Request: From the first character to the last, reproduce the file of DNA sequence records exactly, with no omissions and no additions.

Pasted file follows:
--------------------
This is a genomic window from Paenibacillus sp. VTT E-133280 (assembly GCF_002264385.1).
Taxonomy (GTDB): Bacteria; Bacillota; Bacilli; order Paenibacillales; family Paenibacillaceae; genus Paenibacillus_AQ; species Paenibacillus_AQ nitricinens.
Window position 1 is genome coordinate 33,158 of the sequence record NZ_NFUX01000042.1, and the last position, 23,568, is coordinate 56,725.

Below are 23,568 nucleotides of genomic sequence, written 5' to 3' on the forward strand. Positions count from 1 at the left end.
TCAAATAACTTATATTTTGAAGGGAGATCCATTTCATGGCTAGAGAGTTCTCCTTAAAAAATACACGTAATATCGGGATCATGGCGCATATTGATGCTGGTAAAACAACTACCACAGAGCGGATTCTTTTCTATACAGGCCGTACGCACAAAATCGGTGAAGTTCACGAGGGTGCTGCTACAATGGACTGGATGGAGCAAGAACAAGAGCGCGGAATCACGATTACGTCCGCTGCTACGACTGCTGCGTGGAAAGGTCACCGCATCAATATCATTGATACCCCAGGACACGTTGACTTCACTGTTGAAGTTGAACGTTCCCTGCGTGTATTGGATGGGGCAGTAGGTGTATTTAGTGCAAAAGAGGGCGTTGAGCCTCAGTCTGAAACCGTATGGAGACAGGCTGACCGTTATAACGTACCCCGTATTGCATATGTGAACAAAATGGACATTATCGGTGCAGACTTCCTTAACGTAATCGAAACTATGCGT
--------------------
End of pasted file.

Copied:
This is a genomic window from Paenibacillus sp. VTT E-133280 (assembly GCF_002264385.1).
Taxonomy (GTDB): Bacteria; Bacillota; Bacilli; order Paenibacillales; family Paenibacillaceae; genus Paenibacillus_AQ; species Paenibacillus_AQ nitricinens.
Window position 1 is genome coordinate 33,158 of the sequence record NZ_NFUX01000042.1, and the last position, 23,568, is coordinate 56,725.

Below are 23,568 nucleotides of genomic sequence, written 5' to 3' on the forward strand. Positions count from 1 at the left end.
TCAAATAACTTATATTTTGAAGGGAGATCCATTTCATGGCTAGAGAGTTCTCCTTAAAAAATACACGTAATATCGGGATCATGGCGCATATTGATGCTGGTAAAACAACTACCACAGAGCGGATTCTTTTCTATACAGGCCGTACGCACAAAATCGGTGAAGTTCACGAGGGTGCTGCTACAATGGACTGGATGGAGCAAGAACAAGAGCGCGGAATCACGATTACGTCCGCTGCTACGACTGCTGCGTGGAAAGGTCACCGCATCAATATCATTGATACCCCAGGACACGTTGACTTCACTGTTGAAGTTGAACGTTCCCTGCGTGTATTGGATGGGGCAGTAGGTGTATTTAGTGCAAAAGAGGGCGTTGAGCCTCAGTCTGAAACCGTATGGAGACAGGCTGACCGTTATAACGTACCCCGTATTGCATATGTGAACAAAATGGACATTATCGGTGCAGACTTCCTTAACGTAATCGAAACTATGCGT